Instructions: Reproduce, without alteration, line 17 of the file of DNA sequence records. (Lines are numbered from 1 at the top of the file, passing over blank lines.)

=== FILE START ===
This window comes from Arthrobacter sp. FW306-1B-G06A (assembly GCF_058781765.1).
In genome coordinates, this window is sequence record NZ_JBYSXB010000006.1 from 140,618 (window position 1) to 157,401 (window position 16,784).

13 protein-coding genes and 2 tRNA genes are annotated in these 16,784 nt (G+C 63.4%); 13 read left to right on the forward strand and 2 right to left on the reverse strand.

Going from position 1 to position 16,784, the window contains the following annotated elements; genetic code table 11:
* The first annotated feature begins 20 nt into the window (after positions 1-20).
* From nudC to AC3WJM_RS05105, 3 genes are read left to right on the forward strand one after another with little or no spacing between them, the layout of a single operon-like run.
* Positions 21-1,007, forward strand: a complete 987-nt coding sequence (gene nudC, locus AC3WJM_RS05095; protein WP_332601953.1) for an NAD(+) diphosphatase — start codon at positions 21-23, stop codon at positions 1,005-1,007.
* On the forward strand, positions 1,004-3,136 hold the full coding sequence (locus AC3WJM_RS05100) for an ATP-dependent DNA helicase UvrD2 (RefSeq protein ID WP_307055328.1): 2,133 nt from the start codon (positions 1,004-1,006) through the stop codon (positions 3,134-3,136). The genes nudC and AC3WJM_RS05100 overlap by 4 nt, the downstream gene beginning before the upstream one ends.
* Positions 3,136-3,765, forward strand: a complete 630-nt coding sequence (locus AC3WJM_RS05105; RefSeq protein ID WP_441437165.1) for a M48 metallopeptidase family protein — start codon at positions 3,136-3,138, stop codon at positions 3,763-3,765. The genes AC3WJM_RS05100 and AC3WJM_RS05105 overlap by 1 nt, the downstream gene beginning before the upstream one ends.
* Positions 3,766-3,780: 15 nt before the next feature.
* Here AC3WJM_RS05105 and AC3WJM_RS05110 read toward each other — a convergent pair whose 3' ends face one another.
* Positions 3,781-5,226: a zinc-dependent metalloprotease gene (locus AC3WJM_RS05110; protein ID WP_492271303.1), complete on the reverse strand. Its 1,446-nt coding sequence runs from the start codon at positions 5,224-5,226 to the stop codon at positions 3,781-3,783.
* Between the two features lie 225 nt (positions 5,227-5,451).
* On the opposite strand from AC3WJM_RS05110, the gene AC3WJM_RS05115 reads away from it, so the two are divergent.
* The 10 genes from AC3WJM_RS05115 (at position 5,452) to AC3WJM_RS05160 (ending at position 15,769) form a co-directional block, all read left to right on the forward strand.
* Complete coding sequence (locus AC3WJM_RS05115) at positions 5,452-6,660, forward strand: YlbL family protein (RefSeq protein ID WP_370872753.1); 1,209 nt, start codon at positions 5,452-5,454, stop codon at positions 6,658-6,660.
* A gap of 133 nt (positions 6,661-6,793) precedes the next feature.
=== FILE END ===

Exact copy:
* A gap of 133 nt (positions 6,661-6,793) precedes the next feature.